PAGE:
Saturday, April 21, 2012

Global Business Plan Analysis

     Business plans are organizational goals set forth in a formal written document that provides an organizational map about the direction of the firm. The document is meant to guide the decision-makers in an organization with all aspects of conducting business. Several components exist in the development of a business plan such as the executive summary, business description, marketing, management, and financial information. The five components of a business plan clarify the most important sections that a firm needs for investors, along with how these components affect a business entering a foreign country.

Executive Summary
     The opening section of a business plan is the executive summary. This section is the most important piece of the business plan because this draws the investor to decide whether to continue reading the rest of the plan. The summary should present the entire business plan in a concise, encapsulated format. The summary explains the business purpose and should include the reasons for the financial request and terms the loan(s) would be repaid. If entering a global market, the summary of the expansion information is part of this section such as listing the projected foreign market. 

Business Description
     Providing a description of the business, a company summary, history, and locations tells investors the goals and objectives of the business. A detailed description shows how the business appeals to customers and what sets it apart from other companies. The product or service description is part of this section and highlights of any differences the product has in comparison to competitive brands. In this section of the business plan, the details of locations is important and showing how the company is ready to expand into global markets. The current status of the company, growth opportunities, type of business (corporation, partnership, etc.), and prospects in the specific industry are part of a domestic and global business plan.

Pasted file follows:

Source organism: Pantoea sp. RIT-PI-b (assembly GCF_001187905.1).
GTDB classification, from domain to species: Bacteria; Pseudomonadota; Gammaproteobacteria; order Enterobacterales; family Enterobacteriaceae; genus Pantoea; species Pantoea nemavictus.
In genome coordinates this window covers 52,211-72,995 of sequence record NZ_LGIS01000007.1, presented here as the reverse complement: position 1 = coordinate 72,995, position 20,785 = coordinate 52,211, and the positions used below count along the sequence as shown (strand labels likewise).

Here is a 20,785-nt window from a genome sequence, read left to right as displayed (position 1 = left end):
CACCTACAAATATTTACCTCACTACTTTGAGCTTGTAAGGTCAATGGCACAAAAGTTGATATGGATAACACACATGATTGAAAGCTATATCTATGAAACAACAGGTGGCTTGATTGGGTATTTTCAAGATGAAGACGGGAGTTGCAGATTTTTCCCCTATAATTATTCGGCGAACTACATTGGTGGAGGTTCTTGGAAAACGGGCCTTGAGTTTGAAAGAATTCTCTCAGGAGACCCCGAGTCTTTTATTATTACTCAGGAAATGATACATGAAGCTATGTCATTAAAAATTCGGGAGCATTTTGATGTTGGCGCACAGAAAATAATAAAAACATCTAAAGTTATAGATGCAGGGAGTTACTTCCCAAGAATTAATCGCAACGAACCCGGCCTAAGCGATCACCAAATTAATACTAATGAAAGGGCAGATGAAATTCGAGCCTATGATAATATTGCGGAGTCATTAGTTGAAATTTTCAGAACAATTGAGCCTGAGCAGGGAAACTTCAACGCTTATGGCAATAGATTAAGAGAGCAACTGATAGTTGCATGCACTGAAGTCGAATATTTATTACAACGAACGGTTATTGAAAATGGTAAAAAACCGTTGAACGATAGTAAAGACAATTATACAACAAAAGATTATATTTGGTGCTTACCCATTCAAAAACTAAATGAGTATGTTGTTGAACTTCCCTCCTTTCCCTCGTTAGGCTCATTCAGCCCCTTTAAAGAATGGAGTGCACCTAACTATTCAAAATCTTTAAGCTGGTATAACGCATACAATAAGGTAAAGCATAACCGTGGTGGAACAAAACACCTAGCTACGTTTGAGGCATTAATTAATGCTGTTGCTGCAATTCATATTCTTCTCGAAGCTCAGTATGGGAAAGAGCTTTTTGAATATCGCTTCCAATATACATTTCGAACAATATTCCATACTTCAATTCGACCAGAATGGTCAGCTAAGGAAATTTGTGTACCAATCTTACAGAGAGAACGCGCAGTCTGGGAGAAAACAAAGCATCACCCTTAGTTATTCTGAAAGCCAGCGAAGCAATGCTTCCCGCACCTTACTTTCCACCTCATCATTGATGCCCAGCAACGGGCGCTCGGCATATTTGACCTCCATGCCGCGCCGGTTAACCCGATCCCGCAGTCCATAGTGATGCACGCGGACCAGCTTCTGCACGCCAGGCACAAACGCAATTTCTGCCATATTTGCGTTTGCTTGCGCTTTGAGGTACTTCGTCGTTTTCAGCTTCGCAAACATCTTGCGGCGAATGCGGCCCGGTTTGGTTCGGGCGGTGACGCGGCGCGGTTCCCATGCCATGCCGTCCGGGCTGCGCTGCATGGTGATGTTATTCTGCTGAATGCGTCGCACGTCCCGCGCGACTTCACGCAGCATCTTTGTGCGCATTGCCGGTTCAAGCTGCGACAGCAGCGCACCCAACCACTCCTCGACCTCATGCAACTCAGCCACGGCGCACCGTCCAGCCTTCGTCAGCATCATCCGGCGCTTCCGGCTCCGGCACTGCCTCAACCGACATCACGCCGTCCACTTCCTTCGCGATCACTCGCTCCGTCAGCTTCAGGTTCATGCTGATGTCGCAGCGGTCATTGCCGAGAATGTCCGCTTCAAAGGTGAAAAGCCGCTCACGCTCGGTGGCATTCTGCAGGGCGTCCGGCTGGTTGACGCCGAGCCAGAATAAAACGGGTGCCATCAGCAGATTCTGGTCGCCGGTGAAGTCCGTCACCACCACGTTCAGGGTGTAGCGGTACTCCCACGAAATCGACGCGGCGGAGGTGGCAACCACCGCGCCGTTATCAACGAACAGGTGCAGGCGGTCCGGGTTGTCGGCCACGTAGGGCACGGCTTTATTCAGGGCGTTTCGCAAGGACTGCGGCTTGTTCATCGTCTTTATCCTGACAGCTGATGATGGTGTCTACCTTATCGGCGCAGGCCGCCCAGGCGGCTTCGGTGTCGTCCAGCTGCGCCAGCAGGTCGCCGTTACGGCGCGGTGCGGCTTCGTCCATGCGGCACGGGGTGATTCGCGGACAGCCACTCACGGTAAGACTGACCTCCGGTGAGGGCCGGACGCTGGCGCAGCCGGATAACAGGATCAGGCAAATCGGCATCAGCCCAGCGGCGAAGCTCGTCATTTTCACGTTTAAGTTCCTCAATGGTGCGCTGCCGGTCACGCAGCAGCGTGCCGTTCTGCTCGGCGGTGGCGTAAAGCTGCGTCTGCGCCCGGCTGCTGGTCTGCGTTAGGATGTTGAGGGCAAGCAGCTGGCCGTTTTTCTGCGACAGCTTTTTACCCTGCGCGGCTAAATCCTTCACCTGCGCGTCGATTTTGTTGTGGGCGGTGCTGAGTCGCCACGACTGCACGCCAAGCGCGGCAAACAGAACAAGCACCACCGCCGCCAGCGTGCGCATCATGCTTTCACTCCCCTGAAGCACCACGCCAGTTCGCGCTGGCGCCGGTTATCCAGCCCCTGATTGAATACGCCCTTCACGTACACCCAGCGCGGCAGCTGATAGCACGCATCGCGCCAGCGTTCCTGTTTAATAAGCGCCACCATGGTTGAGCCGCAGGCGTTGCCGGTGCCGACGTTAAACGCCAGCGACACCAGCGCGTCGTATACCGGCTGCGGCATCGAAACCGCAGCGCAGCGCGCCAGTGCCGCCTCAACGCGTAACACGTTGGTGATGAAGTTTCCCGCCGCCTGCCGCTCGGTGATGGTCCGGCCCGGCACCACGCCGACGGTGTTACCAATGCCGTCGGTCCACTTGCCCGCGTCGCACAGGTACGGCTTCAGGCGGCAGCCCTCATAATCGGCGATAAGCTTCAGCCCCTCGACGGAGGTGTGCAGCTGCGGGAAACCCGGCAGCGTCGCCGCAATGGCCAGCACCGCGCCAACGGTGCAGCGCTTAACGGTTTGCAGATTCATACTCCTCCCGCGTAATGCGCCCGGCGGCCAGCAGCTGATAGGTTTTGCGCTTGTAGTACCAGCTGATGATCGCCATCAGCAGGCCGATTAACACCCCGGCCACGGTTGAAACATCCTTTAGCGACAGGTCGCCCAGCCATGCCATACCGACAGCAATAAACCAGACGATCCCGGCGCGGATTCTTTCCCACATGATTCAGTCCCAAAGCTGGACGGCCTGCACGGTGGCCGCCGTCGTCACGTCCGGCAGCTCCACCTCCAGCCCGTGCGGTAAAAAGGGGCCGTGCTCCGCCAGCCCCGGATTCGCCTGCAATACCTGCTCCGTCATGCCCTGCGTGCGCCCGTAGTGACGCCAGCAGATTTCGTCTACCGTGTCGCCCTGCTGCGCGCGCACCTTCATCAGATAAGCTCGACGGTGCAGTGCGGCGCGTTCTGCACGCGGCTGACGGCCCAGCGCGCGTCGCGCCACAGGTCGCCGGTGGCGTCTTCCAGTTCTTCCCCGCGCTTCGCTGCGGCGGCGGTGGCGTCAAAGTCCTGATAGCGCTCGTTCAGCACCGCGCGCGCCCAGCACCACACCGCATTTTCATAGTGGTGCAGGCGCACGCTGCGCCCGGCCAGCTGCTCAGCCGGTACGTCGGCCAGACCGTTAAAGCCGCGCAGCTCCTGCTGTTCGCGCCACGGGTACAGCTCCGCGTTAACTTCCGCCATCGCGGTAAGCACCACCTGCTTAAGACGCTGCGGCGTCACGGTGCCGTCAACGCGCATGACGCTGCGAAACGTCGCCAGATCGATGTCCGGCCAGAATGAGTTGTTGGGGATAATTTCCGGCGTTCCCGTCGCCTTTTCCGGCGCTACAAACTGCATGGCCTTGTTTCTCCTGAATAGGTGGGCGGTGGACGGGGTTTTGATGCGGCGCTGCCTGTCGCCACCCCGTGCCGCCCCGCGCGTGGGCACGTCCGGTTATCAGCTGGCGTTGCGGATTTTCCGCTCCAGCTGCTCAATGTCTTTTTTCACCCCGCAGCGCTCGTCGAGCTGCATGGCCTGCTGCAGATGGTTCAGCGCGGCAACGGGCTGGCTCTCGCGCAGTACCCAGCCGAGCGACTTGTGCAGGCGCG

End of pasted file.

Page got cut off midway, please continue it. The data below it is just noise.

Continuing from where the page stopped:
A critical component to a business plan is the marketing section. The market analysis will cover customers, competition, advertising, promotion, and pricing. A business plan will cover assessments of strengths and weaknesses of the competition and any competitive edge the company has in product quality, price, warranties, etc. The target market and market segmentation provides detailed analysis including sales information on how much customers buy each year. Advertising and promotion explains how the company plans to bring the product to the attention of their customers and costs associated with promotion. Pricing entails the cost for the product or service including comparisons to competitor pricing, and any discount allowances for payments and purchases. For global expansion, the marketing plan varies in localities. The marketing mix must look at the needs of the marketing environment and take into account whether a standardized mix will suffice or local variations instead. Customer needs could be dependent on local customs. Culture can affect the products and how advertising are complete in the local regions. Language can alter packaging, instructions, and labeling. Technology standards may differ in another country that would require variations on products. Legal factors may demand changes in how products packaging, advertising, or other requirements are finished in another country.